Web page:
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Josh Reviews Where The Wild Things Are!

October 19th, 2009
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I’ve been reading about Spike Jonze’s adaptation of Maurice Sendak’s deservedly beloved children’s book Where The Wild Things Are for a long time — years, now — and I am so thrilled to be able to report that the finished film which has finally been unveiled for the world to see is every bit as wonderful as I could have hoped.

Quite a lot has been written about this film’s torturous path to the big screen.  A few weeks ago I posted a link to this lengthy piece from the New York Times that charted the almost decade-long journey of Mr. Jonze to bring this film to life.  I remember reading the post from CHUD (Cinematic Happenings Under development) that the Times article refers to in its opening paragraph.  Click here to read that article, from February 20, 2008, in which Devin Farici broke the story that executives at Warner Brothers and Legendary Pictures were seriously considering abandoning Mr. Jonze’s version and entirely reshooting the film.

Thank the movie gods that that moment of crisis for the film came and went, and Mr. Jonze was able to bring his vision to completion.

The result is a delightfully unique, idiosyncratic film, truly unlike any other childrens book adaptation I have ever seen.

The film is enormously epic, a visual feast, but it is also astonishingly intimate.  Right from the very beginning (with the wonderfully messed-with opening titles which lead into Max’s wild rumpus with his dog), Mr. Jonze puts the viewers right in the face, and the mind, of young Max.  Max (played by Max Records) is clearly a very imaginative, creative little boy.  He also seems to be extraordinary lonely and, like any nine-year-old who doesn’t yet know how to express all of the feelings roiling around inside of him, he is prone to terrible outbursts.

This early, pre-Wild Things section of the film is an intriguing — and very, very clever — elaboration upon Mr. Sendak’s original book.  In Tim Burton’s film version of Charlie and the Chocolate Factory, he added a flashback that fleshed out Willy Wonka’s backstory (a sad childhood with his terrible father) that I felt was ridiculous and completely out of place.  But these early scenes with Max, in which we get to know him and understand his situation and why he feels the way he does, are wonderful and, I would argue, totally critical to the film’s success.  We need to understand who Max is, and why he is ultimately driven to run away from his family and escape (for a time) into fantasy.

What makes this early section of the film work, is Mr. Jonze (and co-screenwriter Dave Eggers)’s care to avoid any sort of schmalty manipulation of the audience.  These early scenes perfectly capture the well-known story-telling dictum of “show don’t tell.”  There are no voice-overs or lengthy speeches to explain everything to us; there are no flashbacks, and frankly, there is no exposition whatsoever.  Instead we are able to learn everything we need to know from a series of sad vignettes that we see unfold as we watch a tough afternoon and evening in the life of young Max.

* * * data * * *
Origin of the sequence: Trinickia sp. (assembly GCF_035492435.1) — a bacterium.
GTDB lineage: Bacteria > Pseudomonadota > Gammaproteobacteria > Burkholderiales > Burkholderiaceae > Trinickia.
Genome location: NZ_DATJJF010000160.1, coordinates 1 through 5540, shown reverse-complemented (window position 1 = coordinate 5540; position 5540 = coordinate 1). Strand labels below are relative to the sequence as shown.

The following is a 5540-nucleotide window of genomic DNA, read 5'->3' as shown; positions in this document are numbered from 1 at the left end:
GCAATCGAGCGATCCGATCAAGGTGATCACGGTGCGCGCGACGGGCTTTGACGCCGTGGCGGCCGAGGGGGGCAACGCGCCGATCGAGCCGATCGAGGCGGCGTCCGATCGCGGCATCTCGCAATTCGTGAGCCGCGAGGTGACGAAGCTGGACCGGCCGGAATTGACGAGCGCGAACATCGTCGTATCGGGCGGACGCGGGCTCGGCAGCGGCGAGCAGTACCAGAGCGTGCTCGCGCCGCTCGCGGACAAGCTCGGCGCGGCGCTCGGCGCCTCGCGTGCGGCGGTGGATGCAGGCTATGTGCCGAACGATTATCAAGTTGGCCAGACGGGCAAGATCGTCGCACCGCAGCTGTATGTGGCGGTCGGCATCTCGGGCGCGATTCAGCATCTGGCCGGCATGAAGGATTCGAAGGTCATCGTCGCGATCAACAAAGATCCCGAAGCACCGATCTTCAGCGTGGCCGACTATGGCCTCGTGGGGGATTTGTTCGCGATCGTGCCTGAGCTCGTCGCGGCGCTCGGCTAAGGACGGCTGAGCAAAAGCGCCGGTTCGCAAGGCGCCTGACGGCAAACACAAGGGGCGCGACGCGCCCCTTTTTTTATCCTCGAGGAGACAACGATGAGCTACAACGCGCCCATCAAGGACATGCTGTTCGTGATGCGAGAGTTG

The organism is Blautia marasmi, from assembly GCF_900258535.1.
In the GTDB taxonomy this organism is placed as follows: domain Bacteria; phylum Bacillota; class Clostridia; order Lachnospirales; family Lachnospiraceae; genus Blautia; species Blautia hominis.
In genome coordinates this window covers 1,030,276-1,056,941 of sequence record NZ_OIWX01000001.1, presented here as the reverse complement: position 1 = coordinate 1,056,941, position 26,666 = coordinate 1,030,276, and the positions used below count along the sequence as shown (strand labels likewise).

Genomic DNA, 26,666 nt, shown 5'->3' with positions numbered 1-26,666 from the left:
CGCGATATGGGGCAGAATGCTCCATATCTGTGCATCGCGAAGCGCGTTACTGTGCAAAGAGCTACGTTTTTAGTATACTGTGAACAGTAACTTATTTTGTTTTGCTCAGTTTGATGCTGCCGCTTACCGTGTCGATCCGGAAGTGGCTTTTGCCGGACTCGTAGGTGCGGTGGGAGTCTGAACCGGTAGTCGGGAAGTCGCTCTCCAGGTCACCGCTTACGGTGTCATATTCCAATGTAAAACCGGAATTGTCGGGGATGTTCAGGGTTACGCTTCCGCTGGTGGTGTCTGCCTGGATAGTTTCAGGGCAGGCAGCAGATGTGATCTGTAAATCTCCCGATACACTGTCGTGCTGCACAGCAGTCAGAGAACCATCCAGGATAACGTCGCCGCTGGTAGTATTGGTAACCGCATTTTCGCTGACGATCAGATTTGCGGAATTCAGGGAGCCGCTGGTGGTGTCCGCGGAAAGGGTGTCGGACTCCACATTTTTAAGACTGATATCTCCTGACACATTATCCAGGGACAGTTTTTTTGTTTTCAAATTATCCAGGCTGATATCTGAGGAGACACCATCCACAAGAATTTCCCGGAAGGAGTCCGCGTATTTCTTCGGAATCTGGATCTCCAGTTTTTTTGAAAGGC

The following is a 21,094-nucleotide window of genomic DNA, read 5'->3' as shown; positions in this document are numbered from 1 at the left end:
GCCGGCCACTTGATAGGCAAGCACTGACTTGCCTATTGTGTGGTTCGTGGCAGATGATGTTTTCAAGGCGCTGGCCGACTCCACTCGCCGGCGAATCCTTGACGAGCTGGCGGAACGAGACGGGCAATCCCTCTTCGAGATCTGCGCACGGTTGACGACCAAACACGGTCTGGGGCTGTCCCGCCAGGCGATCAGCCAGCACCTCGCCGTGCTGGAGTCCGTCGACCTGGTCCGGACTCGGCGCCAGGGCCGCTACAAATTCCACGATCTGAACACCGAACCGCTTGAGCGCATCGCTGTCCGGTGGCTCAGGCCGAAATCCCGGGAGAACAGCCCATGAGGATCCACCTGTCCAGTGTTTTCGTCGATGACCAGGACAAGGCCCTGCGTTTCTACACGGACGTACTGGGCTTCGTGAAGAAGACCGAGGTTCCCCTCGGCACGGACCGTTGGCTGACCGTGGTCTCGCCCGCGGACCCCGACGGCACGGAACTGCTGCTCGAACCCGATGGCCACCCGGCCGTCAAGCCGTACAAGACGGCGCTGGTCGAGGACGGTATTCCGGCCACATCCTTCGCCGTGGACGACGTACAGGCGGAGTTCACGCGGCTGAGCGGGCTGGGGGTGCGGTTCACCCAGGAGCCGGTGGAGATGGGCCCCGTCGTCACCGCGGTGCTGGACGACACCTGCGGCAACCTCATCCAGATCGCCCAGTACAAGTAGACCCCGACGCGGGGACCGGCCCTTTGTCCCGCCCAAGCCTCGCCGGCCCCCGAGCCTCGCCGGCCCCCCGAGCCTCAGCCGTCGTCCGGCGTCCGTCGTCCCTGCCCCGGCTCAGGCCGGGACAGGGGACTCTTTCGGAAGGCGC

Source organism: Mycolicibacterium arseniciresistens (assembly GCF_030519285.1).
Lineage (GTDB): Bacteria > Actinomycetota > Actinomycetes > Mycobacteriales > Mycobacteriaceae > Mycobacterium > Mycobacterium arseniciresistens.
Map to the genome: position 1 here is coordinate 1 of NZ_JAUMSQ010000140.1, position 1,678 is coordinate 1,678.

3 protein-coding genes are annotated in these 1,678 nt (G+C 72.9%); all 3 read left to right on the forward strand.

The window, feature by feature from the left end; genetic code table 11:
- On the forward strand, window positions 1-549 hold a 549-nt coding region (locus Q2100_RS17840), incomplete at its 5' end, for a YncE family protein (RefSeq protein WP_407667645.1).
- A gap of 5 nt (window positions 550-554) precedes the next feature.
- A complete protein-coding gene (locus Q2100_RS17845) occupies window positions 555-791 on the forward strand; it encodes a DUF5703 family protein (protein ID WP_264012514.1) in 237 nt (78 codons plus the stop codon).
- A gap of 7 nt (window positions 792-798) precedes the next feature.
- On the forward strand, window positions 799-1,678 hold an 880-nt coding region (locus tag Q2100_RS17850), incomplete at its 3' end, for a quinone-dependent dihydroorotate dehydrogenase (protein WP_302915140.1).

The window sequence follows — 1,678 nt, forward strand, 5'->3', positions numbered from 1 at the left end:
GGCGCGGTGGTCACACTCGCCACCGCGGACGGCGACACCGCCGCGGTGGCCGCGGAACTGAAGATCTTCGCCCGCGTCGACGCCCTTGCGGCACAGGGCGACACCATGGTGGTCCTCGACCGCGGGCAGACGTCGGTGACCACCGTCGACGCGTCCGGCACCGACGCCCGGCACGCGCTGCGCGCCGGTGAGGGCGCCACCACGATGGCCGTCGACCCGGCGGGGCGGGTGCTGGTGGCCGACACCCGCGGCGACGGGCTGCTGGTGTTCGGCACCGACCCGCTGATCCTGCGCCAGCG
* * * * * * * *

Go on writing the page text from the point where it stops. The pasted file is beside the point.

These early sequences are enhanced by a wonderful group of actors, such as Catherine Keener and the blink-and-you’ll-miss-him Mark Ruffalo, who inhabit this look into Max’s home life.  But things begin and end with the amazing Max Records as Max.  It seems to me that child actors rise or fall based on the skill of the director working with them (let’s just say that I don’t fully blame Jake Llyod for his terrible performance as young Anakin Skywalker in Star Wars: Episode I), so I think Mr. Jonze and young Mr. Records should share equal credit for the amazing work on display here.  Suffice it to say, Max’s performance is astounding.  He is able to bring vibrant, sometimes painful life to this young boy who, unlike many movie kids, behaves and more importantly THINKS like a nine-year-old boy really would.

I mentioned above that, right from the beginning, Spike Jonze is able to put the audience right up into Max’s face.  There’s some incredible hand-held camera-work to witness here that allows us to tumble along with Max as he runs and jumps and yells when he is hyper or angry, and Mr. Jonze also displays a fearlessness in putting the camera right up in Max’s face during the still moments, so we can see in his face and in his eyes how he is processing and reacting to all that is happening around him.

I can’t believe how many paragraphs I have already written in this review, and I haven’t even mentioned the extraordinary achievement of how the Wild Things have been brought to life.  Amazing, wonderful, astounding — descriptive words fail me!!  Devin Farici’s post on CHUD mentions that one of the major problems facing the film, back in 2008, was that they had filmed everything live-action with Max and actors in enormous suits (created by the Jim Henson creature shop) with the intention of using CGI to enhance the expressionism of the creatures’ faces, but that that was proving to be fiendishly difficult (and expensive!).